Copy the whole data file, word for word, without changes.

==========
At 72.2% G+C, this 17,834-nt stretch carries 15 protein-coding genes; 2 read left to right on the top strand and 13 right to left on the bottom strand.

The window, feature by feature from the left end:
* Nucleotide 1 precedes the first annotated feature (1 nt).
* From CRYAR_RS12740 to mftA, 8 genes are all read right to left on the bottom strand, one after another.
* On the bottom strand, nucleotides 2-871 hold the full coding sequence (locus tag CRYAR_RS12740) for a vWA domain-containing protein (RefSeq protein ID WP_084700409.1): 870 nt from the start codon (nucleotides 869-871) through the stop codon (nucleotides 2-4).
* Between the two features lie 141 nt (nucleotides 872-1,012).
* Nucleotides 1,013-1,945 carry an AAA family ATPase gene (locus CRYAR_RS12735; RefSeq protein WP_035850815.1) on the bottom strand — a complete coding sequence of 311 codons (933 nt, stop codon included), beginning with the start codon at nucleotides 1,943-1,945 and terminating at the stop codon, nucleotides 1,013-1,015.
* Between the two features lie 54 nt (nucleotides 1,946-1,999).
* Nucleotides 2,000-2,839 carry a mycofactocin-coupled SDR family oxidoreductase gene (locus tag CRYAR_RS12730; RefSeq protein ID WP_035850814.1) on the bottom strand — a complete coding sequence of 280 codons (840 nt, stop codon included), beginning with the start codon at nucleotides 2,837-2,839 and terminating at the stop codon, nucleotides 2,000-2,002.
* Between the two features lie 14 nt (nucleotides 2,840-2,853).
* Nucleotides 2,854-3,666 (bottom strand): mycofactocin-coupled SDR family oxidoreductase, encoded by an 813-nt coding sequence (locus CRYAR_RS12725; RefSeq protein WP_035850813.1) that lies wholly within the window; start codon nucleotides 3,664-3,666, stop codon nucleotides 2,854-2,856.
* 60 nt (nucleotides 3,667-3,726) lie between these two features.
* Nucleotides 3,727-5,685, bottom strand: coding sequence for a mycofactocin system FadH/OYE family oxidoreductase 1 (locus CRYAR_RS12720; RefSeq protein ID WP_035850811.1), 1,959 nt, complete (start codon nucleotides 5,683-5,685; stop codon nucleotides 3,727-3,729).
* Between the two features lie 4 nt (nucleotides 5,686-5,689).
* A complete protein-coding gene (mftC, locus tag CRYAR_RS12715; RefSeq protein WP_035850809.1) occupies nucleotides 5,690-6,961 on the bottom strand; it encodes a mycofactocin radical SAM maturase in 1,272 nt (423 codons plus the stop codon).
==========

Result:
At 72.2% G+C, this 17,834-nt stretch carries 15 protein-coding genes; 2 read left to right on the top strand and 13 right to left on the bottom strand.

The window, feature by feature from the left end:
* Nucleotide 1 precedes the first annotated feature (1 nt).
* From CRYAR_RS12740 to mftA, 8 genes are all read right to left on the bottom strand, one after another.
* On the bottom strand, nucleotides 2-871 hold the full coding sequence (locus tag CRYAR_RS12740) for a vWA domain-containing protein (RefSeq protein ID WP_084700409.1): 870 nt from the start codon (nucleotides 869-871) through the stop codon (nucleotides 2-4).
* Between the two features lie 141 nt (nucleotides 872-1,012).
* Nucleotides 1,013-1,945 carry an AAA family ATPase gene (locus CRYAR_RS12735; RefSeq protein WP_035850815.1) on the bottom strand — a complete coding sequence of 311 codons (933 nt, stop codon included), beginning with the start codon at nucleotides 1,943-1,945 and terminating at the stop codon, nucleotides 1,013-1,015.
* Between the two features lie 54 nt (nucleotides 1,946-1,999).
* Nucleotides 2,000-2,839 carry a mycofactocin-coupled SDR family oxidoreductase gene (locus tag CRYAR_RS12730; RefSeq protein ID WP_035850814.1) on the bottom strand — a complete coding sequence of 280 codons (840 nt, stop codon included), beginning with the start codon at nucleotides 2,837-2,839 and terminating at the stop codon, nucleotides 2,000-2,002.
* Between the two features lie 14 nt (nucleotides 2,840-2,853).
* Nucleotides 2,854-3,666 (bottom strand): mycofactocin-coupled SDR family oxidoreductase, encoded by an 813-nt coding sequence (locus CRYAR_RS12725; RefSeq protein WP_035850813.1) that lies wholly within the window; start codon nucleotides 3,664-3,666, stop codon nucleotides 2,854-2,856.
* 60 nt (nucleotides 3,667-3,726) lie between these two features.
* Nucleotides 3,727-5,685, bottom strand: coding sequence for a mycofactocin system FadH/OYE family oxidoreductase 1 (locus CRYAR_RS12720; RefSeq protein ID WP_035850811.1), 1,959 nt, complete (start codon nucleotides 5,683-5,685; stop codon nucleotides 3,727-3,729).
* Between the two features lie 4 nt (nucleotides 5,686-5,689).
* A complete protein-coding gene (mftC, locus tag CRYAR_RS12715; RefSeq protein WP_035850809.1) occupies nucleotides 5,690-6,961 on the bottom strand; it encodes a mycofactocin radical SAM maturase in 1,272 nt (423 codons plus the stop codon).